IPPE: Arm & Hammer watchful for emerging diseases, creating solutions

Arm & Hammer is monitoring for diversity of existing pathogens and emerging diseases
calendar icon 24 August 2022
clock icon 3 minute read

Emerging diseases are critical to watch in any segment of animal production, but poultry production has its unique challenges. Arm & Hammer Food & Animal Production constantly monitors for disease and checks for the diversity of pathogens. Xandra Smith is the Director of Innovation and shared an overview of Arm & Hammer’s work with The Poultry Site’s Sarah Mikesell during IPPE 2022.

“We’re always working with the poultry producers and getting samples in all the time. We tend to look for things like APEC, or avian pathogenic E. coli and clostridial perfringens,” said Smith. “But, as we’re getting the samples in, we’re also looking for other diseases that are coming up. So, as people are taking antibiotics out of the diet, we’ve got emerging and re-emerging diseases. For example, right now we’re looking in turkeys into Streptococcus gallolyticus. As these guts are coming in, we’re isolating not only the APEC and clostridium, but also the streptococcus. We’re also looking for the other organisms, as well, so we can see trends and what diseases are emerging.”

Smith said the first thing they do is to look at the diversity of these pathogens across the industry and if they’re seeing the same strains at different locations. If they see different strains, they dig into their library of bacillus organism to determine which of them can inhibit the pathogens they’re discovering on the farms. Next, they deliver the information to peers and producers.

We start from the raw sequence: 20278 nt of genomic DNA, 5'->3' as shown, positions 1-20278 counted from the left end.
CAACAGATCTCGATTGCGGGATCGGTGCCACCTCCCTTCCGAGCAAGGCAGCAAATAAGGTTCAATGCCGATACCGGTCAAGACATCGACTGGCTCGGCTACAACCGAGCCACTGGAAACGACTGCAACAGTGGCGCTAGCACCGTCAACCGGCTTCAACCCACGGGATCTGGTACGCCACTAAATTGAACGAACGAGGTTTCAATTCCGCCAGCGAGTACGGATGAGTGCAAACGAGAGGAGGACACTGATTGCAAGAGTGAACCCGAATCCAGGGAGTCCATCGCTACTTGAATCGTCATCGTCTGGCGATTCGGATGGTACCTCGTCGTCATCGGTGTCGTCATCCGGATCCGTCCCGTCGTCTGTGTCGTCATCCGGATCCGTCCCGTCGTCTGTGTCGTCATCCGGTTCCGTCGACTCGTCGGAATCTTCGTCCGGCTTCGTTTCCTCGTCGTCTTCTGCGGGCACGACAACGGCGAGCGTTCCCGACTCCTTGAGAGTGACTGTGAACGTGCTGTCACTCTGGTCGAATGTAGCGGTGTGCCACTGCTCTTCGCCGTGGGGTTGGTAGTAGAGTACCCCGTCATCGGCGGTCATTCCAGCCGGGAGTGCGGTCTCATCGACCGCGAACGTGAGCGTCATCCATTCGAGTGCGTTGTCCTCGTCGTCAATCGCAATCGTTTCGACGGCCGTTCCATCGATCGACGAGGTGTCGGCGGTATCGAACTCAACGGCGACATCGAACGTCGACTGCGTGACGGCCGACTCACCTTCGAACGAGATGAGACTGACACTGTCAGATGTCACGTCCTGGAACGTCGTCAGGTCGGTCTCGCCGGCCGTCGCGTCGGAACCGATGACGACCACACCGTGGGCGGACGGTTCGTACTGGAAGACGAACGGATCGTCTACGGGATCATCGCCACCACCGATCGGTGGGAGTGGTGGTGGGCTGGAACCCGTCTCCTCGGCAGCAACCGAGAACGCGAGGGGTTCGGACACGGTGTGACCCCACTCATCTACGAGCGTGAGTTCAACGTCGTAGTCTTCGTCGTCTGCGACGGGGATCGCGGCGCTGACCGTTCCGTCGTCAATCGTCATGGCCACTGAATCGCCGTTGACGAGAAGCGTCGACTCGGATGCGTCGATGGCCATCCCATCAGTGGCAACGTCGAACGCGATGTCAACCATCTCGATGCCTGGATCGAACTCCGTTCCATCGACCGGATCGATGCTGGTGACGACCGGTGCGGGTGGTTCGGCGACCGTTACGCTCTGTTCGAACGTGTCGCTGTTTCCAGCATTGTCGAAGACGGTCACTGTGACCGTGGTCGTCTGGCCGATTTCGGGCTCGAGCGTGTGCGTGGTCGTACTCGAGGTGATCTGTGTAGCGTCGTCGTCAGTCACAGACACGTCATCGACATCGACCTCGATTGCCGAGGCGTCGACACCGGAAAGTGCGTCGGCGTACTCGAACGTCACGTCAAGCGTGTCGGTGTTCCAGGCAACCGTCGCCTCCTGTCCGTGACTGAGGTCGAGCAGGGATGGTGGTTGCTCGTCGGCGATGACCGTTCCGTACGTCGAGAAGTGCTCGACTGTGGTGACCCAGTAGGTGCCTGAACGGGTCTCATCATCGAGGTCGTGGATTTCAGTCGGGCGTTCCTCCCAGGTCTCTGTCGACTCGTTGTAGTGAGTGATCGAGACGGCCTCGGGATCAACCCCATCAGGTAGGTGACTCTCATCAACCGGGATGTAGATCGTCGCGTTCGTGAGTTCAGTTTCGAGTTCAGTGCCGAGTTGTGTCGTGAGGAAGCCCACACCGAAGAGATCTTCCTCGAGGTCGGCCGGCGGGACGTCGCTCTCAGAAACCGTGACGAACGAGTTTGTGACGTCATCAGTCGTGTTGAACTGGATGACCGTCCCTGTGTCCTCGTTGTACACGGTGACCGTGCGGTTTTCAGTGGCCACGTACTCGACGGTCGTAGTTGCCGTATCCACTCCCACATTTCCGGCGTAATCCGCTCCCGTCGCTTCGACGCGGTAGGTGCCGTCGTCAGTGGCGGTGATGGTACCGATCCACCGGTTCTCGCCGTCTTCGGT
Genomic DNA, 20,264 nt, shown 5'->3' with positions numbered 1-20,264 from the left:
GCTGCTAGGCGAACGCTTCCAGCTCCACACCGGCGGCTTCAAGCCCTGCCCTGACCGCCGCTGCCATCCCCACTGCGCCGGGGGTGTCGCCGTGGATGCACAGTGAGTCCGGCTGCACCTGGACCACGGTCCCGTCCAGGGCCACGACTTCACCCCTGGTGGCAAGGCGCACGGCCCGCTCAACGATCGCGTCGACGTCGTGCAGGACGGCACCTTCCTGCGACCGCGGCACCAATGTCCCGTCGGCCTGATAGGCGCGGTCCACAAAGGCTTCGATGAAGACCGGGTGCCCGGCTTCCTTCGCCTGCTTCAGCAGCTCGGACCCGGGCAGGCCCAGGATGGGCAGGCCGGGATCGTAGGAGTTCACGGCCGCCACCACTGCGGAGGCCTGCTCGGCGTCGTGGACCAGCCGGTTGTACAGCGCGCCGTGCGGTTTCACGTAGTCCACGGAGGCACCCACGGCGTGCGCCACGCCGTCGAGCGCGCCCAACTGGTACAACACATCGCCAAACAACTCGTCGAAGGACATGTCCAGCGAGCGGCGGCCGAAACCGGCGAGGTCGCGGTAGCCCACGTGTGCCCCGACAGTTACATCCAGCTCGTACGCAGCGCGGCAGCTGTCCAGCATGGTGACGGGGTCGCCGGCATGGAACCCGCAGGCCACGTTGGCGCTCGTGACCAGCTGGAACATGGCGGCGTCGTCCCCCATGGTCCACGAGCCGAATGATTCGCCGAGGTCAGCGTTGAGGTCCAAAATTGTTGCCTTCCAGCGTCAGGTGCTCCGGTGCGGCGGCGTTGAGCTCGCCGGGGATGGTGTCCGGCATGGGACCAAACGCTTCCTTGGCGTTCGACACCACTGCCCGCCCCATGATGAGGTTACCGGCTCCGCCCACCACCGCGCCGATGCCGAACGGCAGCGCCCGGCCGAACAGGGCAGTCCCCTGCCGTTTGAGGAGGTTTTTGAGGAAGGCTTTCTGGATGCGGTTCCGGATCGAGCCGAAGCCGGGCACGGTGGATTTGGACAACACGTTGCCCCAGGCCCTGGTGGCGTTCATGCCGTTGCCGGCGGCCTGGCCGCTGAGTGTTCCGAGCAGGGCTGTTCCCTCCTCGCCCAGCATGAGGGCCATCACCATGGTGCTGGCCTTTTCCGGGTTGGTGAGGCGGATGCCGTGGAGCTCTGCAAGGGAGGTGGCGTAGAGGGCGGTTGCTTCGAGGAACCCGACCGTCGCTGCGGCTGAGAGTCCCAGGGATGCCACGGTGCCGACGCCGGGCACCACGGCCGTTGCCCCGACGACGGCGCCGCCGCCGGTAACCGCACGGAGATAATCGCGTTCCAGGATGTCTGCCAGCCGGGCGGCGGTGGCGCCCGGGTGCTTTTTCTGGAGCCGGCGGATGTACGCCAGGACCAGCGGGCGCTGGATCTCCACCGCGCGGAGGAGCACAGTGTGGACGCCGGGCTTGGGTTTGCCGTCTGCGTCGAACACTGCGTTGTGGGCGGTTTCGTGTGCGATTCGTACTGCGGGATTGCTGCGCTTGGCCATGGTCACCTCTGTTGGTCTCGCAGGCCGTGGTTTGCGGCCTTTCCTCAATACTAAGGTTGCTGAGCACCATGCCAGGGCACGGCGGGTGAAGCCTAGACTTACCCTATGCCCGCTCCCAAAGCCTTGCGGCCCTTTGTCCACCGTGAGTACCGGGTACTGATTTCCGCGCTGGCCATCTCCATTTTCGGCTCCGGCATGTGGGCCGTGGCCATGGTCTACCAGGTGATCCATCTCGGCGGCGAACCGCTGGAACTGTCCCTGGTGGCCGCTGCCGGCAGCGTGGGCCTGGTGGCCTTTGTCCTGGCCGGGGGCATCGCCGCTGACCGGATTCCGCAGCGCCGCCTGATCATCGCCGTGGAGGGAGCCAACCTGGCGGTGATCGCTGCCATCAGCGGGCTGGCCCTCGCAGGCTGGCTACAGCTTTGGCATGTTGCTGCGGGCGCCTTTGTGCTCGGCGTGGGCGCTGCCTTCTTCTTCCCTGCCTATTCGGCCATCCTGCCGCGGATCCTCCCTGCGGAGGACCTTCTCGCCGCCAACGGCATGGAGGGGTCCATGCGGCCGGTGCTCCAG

“A lot of our researchers go out to the conferences where they present posters and presentations and they’ll show some of the data,” said Smith. “Then our sales team takes this information back to the producers and says, ‘This is what we’re seeing on the farms. And these are the solutions we can provide to target these pathogens.’ We want to try and reduce the prevalence and levels of the pathogens on the farm, especially in the houses and complexes where they’re having the issues.”

Now is not the time for complacency. Smith said more issues are on the way.

“Necrotic enteritis has been coming up quite a lot as people have been taking antibiotics out of the diets,” she said. “That’s why we’ve been looking at clostridium perfringens and we’re looking specifically at the type G clostridium perfringens with an NetAB toxin. The other thing that we’re noticing too, is streptococcus gallolyticus in turkey systems, specifically. We’re also taking a closer look at salmonella and campylobacter more for the food safety aspect of the business.”

Some diseases have a correlation with ongoing antibiotic use or the lack of use.

“With necrotic enteritis, we know there’s a correlation with antibiotic usage in the prevalence of necrotic enteritis,” said Smith. “Some other disease we’re seeing is like gangrenous dermatitis which is seasonal, but I feel like we are seeing more of that than we were previously. In layers, we’re also looking at focal duodenal necrosis and that we believe is a clostridial organism, but we’re looking to see what other organisms are in the gut of those birds suffering from FDN, or focal duodenal necrosis.”

Smith said Arm & Hammer will continue to look at broilers, layers and turkeys throughout the industry.

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